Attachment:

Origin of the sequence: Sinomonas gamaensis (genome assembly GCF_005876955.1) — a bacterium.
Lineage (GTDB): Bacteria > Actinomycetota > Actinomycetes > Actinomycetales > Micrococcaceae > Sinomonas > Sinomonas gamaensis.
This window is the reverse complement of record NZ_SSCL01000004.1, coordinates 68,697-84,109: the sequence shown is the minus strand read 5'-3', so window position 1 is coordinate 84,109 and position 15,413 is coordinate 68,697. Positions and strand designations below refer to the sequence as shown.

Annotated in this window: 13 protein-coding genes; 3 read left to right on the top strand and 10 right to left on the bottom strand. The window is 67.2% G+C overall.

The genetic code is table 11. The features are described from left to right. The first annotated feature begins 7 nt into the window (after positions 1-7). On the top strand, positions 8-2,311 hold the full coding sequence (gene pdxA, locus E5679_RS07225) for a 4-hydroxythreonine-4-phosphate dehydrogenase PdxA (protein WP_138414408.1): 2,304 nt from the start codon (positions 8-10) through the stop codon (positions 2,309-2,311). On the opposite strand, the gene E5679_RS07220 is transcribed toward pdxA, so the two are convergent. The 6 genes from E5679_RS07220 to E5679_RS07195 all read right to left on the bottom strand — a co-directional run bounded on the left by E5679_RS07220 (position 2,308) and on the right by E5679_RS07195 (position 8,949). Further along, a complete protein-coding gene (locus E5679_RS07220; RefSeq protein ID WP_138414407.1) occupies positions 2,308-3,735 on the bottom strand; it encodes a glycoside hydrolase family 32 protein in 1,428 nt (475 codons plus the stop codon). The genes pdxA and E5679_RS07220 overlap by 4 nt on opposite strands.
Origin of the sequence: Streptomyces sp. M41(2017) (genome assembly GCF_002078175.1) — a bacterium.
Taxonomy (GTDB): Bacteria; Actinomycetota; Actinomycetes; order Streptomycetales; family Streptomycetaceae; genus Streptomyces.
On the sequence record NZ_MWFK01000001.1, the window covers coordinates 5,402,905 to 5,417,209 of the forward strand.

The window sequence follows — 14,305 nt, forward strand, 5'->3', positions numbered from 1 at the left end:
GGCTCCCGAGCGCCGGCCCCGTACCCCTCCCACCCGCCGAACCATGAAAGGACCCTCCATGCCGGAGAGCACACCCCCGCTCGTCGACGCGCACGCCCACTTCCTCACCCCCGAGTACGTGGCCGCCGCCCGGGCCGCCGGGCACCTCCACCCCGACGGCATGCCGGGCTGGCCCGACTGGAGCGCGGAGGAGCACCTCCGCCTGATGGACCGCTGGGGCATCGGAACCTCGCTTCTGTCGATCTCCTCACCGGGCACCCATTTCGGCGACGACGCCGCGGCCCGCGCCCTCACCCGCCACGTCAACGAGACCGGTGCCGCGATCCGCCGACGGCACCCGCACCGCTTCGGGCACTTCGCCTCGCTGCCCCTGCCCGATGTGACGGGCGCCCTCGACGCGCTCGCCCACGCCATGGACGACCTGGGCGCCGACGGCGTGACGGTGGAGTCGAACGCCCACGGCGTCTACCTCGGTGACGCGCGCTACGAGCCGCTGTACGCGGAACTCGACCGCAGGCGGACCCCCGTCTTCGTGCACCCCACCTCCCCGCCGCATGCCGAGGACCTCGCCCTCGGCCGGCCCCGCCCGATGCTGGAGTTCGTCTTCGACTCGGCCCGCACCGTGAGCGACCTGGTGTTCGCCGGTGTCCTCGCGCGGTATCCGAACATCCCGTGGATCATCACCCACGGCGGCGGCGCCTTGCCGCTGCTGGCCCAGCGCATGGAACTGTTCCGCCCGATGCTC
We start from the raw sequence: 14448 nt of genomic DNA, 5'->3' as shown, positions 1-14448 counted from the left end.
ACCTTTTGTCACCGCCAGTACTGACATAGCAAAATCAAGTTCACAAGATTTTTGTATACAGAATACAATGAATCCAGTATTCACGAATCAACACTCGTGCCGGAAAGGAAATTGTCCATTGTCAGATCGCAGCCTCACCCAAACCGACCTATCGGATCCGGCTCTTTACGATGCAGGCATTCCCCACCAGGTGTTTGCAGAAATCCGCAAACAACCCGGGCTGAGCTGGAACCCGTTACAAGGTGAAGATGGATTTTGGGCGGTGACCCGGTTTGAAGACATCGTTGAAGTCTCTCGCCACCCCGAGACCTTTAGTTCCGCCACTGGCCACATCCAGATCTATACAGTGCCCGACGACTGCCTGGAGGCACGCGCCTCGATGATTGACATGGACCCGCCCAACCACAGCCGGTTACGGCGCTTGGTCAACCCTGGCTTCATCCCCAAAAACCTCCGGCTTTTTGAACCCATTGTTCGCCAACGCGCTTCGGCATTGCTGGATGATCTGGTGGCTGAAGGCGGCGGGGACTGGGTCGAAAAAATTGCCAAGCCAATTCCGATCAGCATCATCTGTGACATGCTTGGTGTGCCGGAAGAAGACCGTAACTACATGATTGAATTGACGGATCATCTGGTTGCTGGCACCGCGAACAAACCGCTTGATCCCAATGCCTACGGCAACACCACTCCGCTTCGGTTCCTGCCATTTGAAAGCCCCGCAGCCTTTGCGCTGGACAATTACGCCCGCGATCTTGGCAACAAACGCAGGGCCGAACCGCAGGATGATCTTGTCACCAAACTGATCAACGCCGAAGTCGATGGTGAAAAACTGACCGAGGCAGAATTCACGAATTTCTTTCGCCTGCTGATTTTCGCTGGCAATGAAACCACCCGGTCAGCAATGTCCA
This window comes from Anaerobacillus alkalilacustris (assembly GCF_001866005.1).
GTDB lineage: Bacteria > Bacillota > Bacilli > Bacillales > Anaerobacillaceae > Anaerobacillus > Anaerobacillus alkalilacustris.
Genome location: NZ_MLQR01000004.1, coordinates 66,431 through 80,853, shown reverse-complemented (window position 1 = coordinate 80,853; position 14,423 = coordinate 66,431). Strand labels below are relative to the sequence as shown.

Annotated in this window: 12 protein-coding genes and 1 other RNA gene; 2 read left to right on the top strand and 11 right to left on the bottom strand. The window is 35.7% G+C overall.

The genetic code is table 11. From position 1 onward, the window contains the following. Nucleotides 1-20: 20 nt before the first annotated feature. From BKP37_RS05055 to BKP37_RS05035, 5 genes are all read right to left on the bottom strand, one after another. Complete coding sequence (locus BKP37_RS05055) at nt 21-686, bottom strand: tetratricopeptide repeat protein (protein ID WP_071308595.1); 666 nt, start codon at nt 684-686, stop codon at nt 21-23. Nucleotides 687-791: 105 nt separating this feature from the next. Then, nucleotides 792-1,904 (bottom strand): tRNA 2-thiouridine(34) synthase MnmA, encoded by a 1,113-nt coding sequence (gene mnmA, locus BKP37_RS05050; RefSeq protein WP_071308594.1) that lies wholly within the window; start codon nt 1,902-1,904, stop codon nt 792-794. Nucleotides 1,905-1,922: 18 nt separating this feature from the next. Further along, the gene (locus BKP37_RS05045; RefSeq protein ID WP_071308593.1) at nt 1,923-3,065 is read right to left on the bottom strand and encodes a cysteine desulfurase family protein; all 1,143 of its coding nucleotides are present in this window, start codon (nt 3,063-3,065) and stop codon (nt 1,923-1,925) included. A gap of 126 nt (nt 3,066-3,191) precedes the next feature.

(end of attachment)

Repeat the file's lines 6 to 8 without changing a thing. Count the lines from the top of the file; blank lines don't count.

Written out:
Origin of the sequence: Streptomyces sp. M41(2017) (genome assembly GCF_002078175.1) — a bacterium.
Taxonomy (GTDB): Bacteria; Actinomycetota; Actinomycetes; order Streptomycetales; family Streptomycetaceae; genus Streptomyces.
On the sequence record NZ_MWFK01000001.1, the window covers coordinates 5,402,905 to 5,417,209 of the forward strand.